Baloji has, over the past decade, captured the imaginations of music lovers the world over. Born in the Democratic Republic of the Congo to a Belgian father and Congolese mother, he spent the first years of his life with his father in Europe, where he was often at odds with his environment. Through his experiences as an African man in Europe, he gained a deep awareness and understanding of his own and others’ identity, which has filtered into his music and poetry.



Photography by Kristin-Lee Moolman

In the early ’90s, Baloji formed the Belgian hip-hop group Starflam with his friends; they released their self-titled debut album in 1998. The band worked on several albums together before Baloji decided to quit the industry altogether in 2004. It was the discovery of a letter from his mother, whom he hadn’t seen for over 20 years, that sparked not only a return to music, but a return to his roots. Shortly afterwards, he released his first solo album, 2008’s Hotel Impala.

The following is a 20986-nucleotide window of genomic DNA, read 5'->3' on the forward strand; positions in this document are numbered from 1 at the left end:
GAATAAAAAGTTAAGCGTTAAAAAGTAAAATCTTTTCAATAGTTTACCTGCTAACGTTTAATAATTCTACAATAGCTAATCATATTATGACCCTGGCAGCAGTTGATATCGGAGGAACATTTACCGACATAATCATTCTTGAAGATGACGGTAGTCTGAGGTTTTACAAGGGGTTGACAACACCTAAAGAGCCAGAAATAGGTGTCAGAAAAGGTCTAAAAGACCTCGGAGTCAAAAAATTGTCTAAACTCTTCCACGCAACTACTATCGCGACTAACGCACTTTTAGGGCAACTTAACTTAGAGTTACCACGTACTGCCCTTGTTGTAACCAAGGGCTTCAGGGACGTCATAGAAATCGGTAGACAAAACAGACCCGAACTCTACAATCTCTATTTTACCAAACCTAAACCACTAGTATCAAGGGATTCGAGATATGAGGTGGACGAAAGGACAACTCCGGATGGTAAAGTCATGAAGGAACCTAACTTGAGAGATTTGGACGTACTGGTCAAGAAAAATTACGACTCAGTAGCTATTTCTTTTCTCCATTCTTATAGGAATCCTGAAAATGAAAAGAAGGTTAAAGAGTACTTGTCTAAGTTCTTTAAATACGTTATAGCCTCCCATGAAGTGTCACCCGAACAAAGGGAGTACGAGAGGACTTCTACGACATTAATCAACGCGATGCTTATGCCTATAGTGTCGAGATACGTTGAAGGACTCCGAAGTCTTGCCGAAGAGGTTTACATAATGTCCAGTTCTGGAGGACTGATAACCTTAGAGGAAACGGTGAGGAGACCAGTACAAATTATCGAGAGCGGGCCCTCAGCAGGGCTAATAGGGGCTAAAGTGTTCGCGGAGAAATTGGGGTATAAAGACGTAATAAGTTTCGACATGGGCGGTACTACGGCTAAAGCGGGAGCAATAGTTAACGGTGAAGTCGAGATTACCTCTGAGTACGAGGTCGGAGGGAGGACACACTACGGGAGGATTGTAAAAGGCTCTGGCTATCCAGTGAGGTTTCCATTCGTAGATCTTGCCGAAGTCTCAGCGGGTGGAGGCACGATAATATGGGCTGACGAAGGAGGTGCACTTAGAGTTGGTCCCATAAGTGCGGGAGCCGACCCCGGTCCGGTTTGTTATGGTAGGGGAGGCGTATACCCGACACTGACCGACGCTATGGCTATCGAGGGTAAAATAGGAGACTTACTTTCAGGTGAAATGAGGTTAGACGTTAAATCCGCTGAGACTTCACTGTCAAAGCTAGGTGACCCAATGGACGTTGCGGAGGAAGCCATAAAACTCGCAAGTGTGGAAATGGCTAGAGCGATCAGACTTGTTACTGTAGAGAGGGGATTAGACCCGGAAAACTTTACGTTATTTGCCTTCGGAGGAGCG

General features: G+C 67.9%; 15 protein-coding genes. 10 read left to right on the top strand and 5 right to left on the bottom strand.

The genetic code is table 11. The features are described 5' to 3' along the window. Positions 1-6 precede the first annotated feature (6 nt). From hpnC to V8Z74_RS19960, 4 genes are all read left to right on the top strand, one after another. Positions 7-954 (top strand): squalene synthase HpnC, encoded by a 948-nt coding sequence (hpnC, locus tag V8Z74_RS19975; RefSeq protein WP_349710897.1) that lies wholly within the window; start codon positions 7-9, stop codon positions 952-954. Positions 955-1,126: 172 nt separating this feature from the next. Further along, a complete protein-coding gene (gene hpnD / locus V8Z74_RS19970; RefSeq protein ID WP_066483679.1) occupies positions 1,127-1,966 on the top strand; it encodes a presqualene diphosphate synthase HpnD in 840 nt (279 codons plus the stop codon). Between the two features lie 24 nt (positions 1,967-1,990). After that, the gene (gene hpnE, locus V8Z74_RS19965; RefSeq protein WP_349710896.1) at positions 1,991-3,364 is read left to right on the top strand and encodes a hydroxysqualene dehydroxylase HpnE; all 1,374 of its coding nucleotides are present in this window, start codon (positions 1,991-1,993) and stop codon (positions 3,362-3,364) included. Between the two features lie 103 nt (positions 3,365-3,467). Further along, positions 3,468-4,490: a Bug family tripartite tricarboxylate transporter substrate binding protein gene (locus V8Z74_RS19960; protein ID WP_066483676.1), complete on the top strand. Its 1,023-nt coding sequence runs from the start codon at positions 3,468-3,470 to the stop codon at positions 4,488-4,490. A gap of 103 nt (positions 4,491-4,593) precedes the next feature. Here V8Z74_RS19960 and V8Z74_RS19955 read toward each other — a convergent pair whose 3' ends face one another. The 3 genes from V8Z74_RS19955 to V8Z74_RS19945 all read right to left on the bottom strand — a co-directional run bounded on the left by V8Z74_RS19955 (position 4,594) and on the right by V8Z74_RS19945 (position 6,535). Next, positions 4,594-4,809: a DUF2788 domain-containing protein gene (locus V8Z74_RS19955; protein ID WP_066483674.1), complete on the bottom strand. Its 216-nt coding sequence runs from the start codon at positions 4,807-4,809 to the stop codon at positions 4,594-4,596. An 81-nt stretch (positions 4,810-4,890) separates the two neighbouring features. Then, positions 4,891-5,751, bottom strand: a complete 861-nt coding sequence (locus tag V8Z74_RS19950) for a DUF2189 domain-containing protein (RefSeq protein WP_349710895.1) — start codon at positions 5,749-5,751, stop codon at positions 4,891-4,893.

It was a bold album, with standout tracks like ‘Entre Les Lignes’ and ‘Ostende Transit’ and ‘Coup de Gaz’ cementing his place as a solo musician.

Now, 10 years later, he has a string of acclaimed albums behind his name; his latest, 137 Avenue Kaniama, is perhaps his finest yet. It is a ground-breaking, ambitious and African in every sense. When the release of the album was announced, we knew we could expect great things. From the opening track, Baloji captures the listener as only he can, blending different sounds and influences together effortlessly.


Inspired by Baloji? Explore more creatives from the African continent here.